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NYSG's Great Lakes Research Featured at IAGLR

Stony Brook, NY, June 6, 2011 - Last week, New York Sea Grant joined other Sea Grant programs and colleagues at the 54th International Conference on Great Lakes Research, held in Duluth, Minnesota. NYSG was a co-sponsor of the event and was represented by its Associate Director, Katherine Bunting-Howarth, J.D. Ph.D.

The event, conducted by the International Association of Great Lakes Research (IAGLR), featured more than 35 scientific sessions exploring large-lakes research that crosses borders, disciplines, temporal and spatial scales. Discussions were centered on Great Lakes science and policy, addressing areas as diverse as ecology, limnology, habitat, fisheries, invasive species, contaminants, climate, and water quality, as well as the vital intersections of these topics.

During the four-day event, New York Sea Grant set up a display in honor of its 40th anniversary that featured a sampling Great Lakes research projects over the years. With a theme of "Ensuring the health of Great Lakes ecosystems and coastal economies," these included:

"Under Lake Erie Ice"

In New York Sea Grant’s first year—1971—researchers at SUNY Buffalo studied isotherms under the ice of Lake Erie. Results helped boost commerce by extending the Lake’s navigational season. In 2011, Dr. Michael Twiss (Clarkson University) is studying productivity under the ice to answer questions about hypoxia.

Dr. Joseph Atkinson (University at Buffalo) recently developed the concept of “resource sheds,” creating a web–based tool that allows users to understand the processes that underlie Great Lakes issues such as hypoxia.

Related Links

  • Clarkson University Grad Student Wins First Place for NYSG-Funded Great Lakes Winter Research (April 2011) (click here)

  • Does winter productivity bring summer hypoxia? (New York Coastlines, Spring 2010) (click here)

"Pioneer in Pathogen Research"

Over the years at Cornell’s College of Veterinary Science, NYSG–funded Dr. Paul Bowser has made breakthrough discoveries on pathogens that cause lethal diseases in Great Lakes fauna: botulism and Viral Hemorrhagic Septicemia (VHS). In 2010 Cornell’s Bowser and NYSG’s Dave MacNeill won the first–ever National Sea Grant Research to Application Award for research and outreach on virus that causes VHS in Great Lakes fish.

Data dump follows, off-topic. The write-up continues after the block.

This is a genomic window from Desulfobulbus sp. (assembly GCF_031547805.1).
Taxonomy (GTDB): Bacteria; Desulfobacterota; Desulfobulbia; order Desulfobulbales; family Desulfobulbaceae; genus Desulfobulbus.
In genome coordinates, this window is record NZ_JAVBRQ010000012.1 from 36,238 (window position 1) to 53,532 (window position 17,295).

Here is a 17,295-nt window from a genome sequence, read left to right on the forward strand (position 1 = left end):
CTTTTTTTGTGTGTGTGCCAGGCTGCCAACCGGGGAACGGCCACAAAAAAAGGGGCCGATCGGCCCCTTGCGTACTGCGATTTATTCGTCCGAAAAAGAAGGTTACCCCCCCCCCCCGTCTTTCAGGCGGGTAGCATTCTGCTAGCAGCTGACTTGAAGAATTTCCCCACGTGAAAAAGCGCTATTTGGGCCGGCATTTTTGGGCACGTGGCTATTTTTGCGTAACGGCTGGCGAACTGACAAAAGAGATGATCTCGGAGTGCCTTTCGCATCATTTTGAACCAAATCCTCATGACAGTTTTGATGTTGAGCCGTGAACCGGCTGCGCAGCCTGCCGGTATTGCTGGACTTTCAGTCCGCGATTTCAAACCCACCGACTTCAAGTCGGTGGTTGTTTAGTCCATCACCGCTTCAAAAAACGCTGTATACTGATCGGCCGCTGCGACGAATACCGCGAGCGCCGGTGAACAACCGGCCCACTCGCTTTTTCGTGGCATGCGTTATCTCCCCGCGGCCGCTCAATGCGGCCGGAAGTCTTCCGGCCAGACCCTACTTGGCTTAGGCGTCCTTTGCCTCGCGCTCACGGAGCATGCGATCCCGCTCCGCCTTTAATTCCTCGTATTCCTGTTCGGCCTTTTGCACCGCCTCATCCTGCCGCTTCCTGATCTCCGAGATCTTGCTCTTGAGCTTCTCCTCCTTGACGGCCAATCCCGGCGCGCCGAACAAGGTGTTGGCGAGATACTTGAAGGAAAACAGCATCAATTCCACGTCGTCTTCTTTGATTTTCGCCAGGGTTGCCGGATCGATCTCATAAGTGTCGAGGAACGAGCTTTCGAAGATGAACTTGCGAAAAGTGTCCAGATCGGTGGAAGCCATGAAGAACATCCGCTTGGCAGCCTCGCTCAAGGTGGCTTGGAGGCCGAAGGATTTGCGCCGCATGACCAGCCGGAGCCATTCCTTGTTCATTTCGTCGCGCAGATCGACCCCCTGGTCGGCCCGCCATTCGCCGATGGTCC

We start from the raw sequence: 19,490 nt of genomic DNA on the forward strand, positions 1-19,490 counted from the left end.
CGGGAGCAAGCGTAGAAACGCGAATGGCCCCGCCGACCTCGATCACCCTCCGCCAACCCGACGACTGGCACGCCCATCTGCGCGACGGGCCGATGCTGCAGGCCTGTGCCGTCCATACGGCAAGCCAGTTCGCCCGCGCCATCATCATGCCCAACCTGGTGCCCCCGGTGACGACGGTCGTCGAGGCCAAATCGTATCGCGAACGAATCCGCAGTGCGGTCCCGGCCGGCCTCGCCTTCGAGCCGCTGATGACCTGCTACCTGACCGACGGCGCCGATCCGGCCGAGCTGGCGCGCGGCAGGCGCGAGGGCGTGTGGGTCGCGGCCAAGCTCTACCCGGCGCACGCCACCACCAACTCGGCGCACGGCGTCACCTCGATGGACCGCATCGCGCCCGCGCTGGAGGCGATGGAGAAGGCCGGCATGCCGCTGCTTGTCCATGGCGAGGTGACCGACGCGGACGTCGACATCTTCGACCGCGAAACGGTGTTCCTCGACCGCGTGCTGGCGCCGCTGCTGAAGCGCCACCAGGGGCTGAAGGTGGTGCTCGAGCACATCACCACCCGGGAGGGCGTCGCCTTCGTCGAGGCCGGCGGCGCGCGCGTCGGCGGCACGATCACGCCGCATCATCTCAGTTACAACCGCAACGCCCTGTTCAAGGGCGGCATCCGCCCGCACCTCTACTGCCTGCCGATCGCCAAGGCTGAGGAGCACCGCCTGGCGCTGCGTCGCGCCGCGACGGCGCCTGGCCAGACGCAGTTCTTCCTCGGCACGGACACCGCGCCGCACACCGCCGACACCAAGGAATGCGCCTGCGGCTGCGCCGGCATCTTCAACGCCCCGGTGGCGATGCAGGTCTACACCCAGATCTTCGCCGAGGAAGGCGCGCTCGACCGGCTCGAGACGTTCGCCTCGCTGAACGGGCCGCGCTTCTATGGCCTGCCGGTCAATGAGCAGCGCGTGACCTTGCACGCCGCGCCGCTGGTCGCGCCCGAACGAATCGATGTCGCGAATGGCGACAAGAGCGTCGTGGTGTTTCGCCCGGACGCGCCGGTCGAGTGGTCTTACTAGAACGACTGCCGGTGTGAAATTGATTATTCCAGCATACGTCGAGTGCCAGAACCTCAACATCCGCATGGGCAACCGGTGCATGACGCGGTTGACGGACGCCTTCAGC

Related Links

Invasive Species Research

The 180 invasive species in the Great Lakes not only disrupt the food web, but cost billions of dollars in impacts to the regional economy. New York Sea Grant was a pioneer in mitigation to stop the spread of invasives. Drs. Edward Mills (Cornell), Joseph Makarewicz (SUNY Brockport) and their Sea Grant Scholars examined the habitats of invasive zebra mussels and other invertebrates and the “benthification” of the Lakes’ food webs.

Related Links

  • These scholars Follow the Fish (Coastlines, Spring 2009) (click here)

  • NYSG's Aquatic Invasive Species Web Site (click here)

  • Focus Area: Aquatic Invasive Species (click here)

Invasives in Food Webs

Dr. Lars Rudstam (Cornell) and his team used acoustics to study and predict populations of prey invertebrates such as mysids, both native and invasive.

Dr. Christopher Pennuto (SUNY College Buffalo) looked at how the invasive goby has impacted tributaries and how readily it will expand upstream.

Related Links

  • A Web of Lake Ontario Learning (Coastlines, Fall 2010) (click here)

  • Mysis in Crisis (NYSG Research, 2009-10) (click here)

  • NYSG's Aquatic Invasive Species Web Site (click here)

  • Focus Area: Aquatic Invasive Species (click here)

Great Lakes Fisheries

For nearly two decades, Drs. Neil Ringler (SUNY ESF), Patrick Sullivan (Cornell) and their Sea Grant Scholars (including Micah Dean) carried out breakthrough salmon and trout research aiding New York State in making important stocking decisions for Lake Ontario. In 2010, Dr. Randy Snyder (SUNY College at Buffalo) studied growth of alewives, a forage fish.

Related Links

Water Quality

In the early 1970s, NYSG–funded researchers at Cornell and University at Albany looked at the beneficial uses of heated effluent from power plants and studied the impact of waste heat disposal in Lake Ontario.

Researchers at SUNY Oswego investigated how filamentous algae (Cladophora) negatively impacted water quality.

In the 1980s and 1990s, Dr. Ron Scrudato studied PCBs in Lake Ontario’s air and water. Dr. Greg Boyer (SUNY ESF) examined and developed tests for cyanobacteria and other harmful toxins from algae found in New York waters. Dr. H. Sikka (SUNY Buffalo) examined uptake by Lake Erie rainbow trout of PBDE contaminants that come from manufacturing flame retardants.

Related Links

  • The ABC's of PCBs (Coastlines, Spring 2005) (pdf)

  • Lake Ontario Algae Workshop (Coastlines, Fall 2002) (pdf)

  • Developing New Methods of Toxin Detection (Coastlines, Spring 2002) (pdf)

  • Developing a PSP Toxin Analyzer (Nor'easter, 1999) (pdf)

  • Disposition and Metabolism of PBDEs in Fish (pdf)

  • Focus Area: Coastal Communities, Habitat Restoration and Water Quality (click here)

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